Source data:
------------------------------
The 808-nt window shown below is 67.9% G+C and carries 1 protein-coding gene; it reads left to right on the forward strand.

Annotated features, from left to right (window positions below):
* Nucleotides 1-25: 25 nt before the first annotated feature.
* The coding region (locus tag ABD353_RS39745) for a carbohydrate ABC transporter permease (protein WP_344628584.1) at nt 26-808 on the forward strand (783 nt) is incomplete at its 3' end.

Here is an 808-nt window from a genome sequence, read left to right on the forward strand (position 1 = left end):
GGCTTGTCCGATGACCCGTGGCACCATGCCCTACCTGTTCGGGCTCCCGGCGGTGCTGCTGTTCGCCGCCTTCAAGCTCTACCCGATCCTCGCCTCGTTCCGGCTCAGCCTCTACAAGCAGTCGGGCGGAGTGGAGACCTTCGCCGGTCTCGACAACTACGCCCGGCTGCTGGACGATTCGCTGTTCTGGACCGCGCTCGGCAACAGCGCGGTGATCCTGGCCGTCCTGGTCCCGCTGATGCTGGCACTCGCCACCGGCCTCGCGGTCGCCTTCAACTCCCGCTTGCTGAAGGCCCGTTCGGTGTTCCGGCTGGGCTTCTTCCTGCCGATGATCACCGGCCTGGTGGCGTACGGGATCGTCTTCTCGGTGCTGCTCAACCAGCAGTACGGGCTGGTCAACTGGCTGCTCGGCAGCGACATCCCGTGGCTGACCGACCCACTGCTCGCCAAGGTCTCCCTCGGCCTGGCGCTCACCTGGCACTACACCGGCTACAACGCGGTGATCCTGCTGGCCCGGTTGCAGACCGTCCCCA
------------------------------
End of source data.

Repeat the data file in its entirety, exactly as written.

The 808-nt window shown below is 67.9% G+C and carries 1 protein-coding gene; it reads left to right on the forward strand.

Annotated features, from left to right (window positions below):
* Nucleotides 1-25: 25 nt before the first annotated feature.
* The coding region (locus tag ABD353_RS39745) for a carbohydrate ABC transporter permease (protein WP_344628584.1) at nt 26-808 on the forward strand (783 nt) is incomplete at its 3' end.

Here is an 808-nt window from a genome sequence, read left to right on the forward strand (position 1 = left end):
GGCTTGTCCGATGACCCGTGGCACCATGCCCTACCTGTTCGGGCTCCCGGCGGTGCTGCTGTTCGCCGCCTTCAAGCTCTACCCGATCCTCGCCTCGTTCCGGCTCAGCCTCTACAAGCAGTCGGGCGGAGTGGAGACCTTCGCCGGTCTCGACAACTACGCCCGGCTGCTGGACGATTCGCTGTTCTGGACCGCGCTCGGCAACAGCGCGGTGATCCTGGCCGTCCTGGTCCCGCTGATGCTGGCACTCGCCACCGGCCTCGCGGTCGCCTTCAACTCCCGCTTGCTGAAGGCCCGTTCGGTGTTCCGGCTGGGCTTCTTCCTGCCGATGATCACCGGCCTGGTGGCGTACGGGATCGTCTTCTCGGTGCTGCTCAACCAGCAGTACGGGCTGGTCAACTGGCTGCTCGGCAGCGACATCCCGTGGCTGACCGACCCACTGCTCGCCAAGGTCTCCCTCGGCCTGGCGCTCACCTGGCACTACACCGGCTACAACGCGGTGATCCTGCTGGCCCGGTTGCAGACCGTCCCCA